Pain in the joint(s) or face when opening or closing the mouth, yawning, or chewing
Pain in the muscles surrounding the temporomandibular joints
Pain in the occipital (back), temporal (side), frontal (front), or infra-orbital (below the eyes) portions of the head
Pain behind the eyes
Swelling on the side of the face and/or mouth
A bite that feels uncomfortable, "off," or as if it is continually changing
Older Bells palsy
Neuromuscular dentistry uses computerized instrumentation to measure the patient's jaw movements via Computerized Mandibular Scanning (CMS) or Jaw Motion Analysis (JMA), muscle activity via electromyography (EMG) and temporomandibular joint sounds via Electro-Sonography (ESG) or Joint Vibration Analysis (JVA) to assist in identifying joint derangements. Surface EMG's are used to verify pre-, mid- and post-treatment conditions before and after ultra-low frequency Transcutaneous Electrical Nerve Stimulator (TENS). By combining both computerized mandibular scanning (CMS) or jaw motion analysis (JMA) with ultra-low frequency TENS, the dentist is able to locate a "physiological rest" position as a starting reference position to find a relationship between the upper and lower jaw along an isotonic path of closure up from the physiologic rest position in order to establish a bite position. Electromyography can be used to confirm rested/homeostatic muscle activity of the jaw prior to taking a bite recording.[citation needed]
Once a physiologic rest position is found, the doctor can determine the optimal positioning of the lower jaw to the upper jaw. An orthotic is commonly worn for 3-6 months (24 hours per day) to realign the jaw, at which point orthodontic treatment, use of the orthotic as a "orthopedical realigning appliance", overlay partial, or orthodontic treatment and/or rehabilitation of the teeth is recommended to correct teeth and jaw position."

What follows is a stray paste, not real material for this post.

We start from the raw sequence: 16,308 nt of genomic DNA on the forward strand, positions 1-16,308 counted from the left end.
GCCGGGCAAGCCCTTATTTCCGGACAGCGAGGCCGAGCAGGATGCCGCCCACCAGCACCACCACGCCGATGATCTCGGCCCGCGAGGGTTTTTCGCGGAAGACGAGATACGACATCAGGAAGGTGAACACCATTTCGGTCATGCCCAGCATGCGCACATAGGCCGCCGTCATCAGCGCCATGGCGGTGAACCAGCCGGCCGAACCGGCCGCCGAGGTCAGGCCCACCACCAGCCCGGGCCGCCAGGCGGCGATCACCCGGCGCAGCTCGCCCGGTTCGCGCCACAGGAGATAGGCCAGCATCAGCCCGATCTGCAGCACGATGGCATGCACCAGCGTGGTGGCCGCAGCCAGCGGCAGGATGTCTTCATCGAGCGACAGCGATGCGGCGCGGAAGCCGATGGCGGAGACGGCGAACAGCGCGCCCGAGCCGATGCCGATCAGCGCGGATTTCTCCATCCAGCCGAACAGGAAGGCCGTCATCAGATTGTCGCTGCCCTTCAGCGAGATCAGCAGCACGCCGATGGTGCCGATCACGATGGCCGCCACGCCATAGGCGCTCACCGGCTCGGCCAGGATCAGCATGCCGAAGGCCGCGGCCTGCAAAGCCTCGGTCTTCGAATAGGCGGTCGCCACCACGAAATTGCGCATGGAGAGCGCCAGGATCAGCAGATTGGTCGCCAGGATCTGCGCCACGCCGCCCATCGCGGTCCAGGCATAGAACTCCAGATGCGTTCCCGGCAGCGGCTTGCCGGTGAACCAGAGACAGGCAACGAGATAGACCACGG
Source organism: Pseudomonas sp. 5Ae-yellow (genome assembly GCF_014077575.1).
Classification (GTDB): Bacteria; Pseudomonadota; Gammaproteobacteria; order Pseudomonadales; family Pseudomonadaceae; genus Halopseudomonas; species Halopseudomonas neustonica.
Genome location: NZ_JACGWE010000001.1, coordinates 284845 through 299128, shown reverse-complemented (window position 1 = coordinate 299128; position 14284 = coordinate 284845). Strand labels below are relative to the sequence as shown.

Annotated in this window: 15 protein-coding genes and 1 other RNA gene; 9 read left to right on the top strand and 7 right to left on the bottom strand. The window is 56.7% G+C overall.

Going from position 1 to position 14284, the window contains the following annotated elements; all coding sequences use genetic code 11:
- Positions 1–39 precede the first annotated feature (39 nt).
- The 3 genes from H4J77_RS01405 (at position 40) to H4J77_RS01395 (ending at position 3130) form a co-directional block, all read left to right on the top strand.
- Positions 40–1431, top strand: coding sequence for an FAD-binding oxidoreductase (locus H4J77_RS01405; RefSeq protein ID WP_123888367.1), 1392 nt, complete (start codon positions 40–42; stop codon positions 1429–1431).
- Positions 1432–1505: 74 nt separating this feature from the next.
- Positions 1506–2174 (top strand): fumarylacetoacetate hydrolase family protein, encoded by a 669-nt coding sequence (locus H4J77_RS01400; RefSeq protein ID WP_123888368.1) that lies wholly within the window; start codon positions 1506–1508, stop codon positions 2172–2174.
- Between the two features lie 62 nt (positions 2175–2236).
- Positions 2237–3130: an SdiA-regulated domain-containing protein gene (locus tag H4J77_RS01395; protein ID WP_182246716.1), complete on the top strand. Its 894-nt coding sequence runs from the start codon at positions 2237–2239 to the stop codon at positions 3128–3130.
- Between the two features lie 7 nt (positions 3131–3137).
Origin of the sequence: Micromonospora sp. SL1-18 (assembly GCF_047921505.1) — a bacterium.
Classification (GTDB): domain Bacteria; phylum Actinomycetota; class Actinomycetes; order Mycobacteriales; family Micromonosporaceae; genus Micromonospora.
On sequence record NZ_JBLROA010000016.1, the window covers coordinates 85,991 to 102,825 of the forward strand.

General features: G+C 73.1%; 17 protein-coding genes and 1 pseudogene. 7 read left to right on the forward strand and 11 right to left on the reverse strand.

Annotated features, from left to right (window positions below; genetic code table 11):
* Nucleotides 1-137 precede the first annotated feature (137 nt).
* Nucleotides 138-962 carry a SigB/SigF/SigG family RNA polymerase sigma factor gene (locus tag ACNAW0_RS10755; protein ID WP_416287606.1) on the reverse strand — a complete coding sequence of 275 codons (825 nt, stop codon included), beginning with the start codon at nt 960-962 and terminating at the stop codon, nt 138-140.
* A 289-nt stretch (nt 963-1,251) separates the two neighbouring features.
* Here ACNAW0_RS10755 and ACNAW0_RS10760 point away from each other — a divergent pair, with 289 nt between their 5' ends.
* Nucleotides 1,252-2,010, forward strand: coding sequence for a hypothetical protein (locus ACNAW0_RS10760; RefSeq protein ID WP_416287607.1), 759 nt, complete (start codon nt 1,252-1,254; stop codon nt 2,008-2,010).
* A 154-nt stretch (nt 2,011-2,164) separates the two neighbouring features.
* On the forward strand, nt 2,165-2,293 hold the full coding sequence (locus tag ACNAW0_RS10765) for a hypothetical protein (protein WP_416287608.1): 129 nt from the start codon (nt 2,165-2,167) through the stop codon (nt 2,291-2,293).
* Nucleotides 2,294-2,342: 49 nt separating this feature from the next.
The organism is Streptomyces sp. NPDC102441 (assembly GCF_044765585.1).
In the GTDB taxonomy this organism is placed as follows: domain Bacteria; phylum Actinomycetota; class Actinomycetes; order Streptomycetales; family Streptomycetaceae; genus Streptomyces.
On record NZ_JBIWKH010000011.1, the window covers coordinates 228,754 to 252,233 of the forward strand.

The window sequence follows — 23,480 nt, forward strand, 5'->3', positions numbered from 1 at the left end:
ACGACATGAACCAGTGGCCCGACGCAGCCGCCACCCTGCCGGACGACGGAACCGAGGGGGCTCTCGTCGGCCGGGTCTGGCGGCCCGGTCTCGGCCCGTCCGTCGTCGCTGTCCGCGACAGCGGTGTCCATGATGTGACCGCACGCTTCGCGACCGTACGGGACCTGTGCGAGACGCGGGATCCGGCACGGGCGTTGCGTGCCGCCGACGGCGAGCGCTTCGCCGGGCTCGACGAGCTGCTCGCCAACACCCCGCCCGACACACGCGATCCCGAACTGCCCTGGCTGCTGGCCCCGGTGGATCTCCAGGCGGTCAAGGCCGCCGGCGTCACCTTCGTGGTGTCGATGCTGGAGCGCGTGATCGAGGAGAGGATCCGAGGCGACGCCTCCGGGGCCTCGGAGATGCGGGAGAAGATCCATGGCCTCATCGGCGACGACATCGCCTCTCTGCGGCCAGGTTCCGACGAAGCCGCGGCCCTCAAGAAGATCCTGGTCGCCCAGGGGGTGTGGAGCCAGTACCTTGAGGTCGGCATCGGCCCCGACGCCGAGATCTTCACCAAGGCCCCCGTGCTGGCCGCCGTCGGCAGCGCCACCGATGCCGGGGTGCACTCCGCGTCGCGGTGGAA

PATIENTS SUFFERING FROM HEADACHES AND INTERESTED IN THE NEUROMUSCULAR DENTISTRY APPROACH TO TREATMENT SHOULD VISIT:
HTTP://WWW.IHATEHEADACHES.ORG

The PubMed reference for the above study is reprinted below:

Cephalalgia. 2009 Apr 30. [Epub ahead of print]
Application of ICHD-II criteria for headaches in a TMJ and orofacial pain clinic.
Kang JK, Ryu JW, Choi JH, Merrill RL, Kim ST.

Department of Oral Medicine and Orofacial Pain, College of Dentistry, Wonkwang University, Iksan, Korea.
Kang J-K, Ryu J-W, Choi J-H, Merrill RL & Kim ST. Application of ICHD-II criteria for headaches in a TMJ and orofacial pain clinic. Cephalalgia 2009. London. ISSN 0333-1024The aim of this study was to identify and diagnose headache in a temporomandibular joint and orofacial pain clinic population using the second edition of The International Classification of Headache Disorder criteria. In 502 temporomandibular disorder and orofacial pain patients, 246 patients (49%) were diagnosed with tension-type headache (TTH), followed by migraine without aura (14.5%), probable migraine (12.9%), migraine with aura (7%), probable TTH (4.8%) and cluster headache (0.2%). The prevalence of headaches was compared between male and female patients, and the prevalence of migraine was found to be higher in women than in men. In evaluating by age, the prevalence of migraine was highest in patients in their 20s and 30s and declined as age increased above 40. TTH showed the highest rate throughout all age groups, but it also decreased as age increased. In this study, the prevalence of migraine was lower than that reported in Dr Kim et al.'s study, and the prevalence of TTH much higher than that reported in the previous study. Of the headache patients, 81.1% presented with masseter muscle pain and 47.8% with temporal muscle pain. This finding suggests that pericranial muscle pain may be an inducing factor of primary headache.

Cranio. 2009 Apr;27(2):101-8.
Relationship of temporomandibular disorders to muscle tension-type headaches and a neuromuscular orthosis approach to treatment.
Cooper BC, Kleinberg I.

# # #

I HATE HEADACHES LLC has created http://www.ihateheadaches.org to provide vital information on utilizing Neuromuscular Dentistry to avoid and treat headaches of all types.

Information on sleep apnea, sleep apnea treatment and cpap alternatives are available at www.ihatecpap.com This is the premiere site for the promotion of Dental Sleep Medicine and Sleep Apnea Dentists.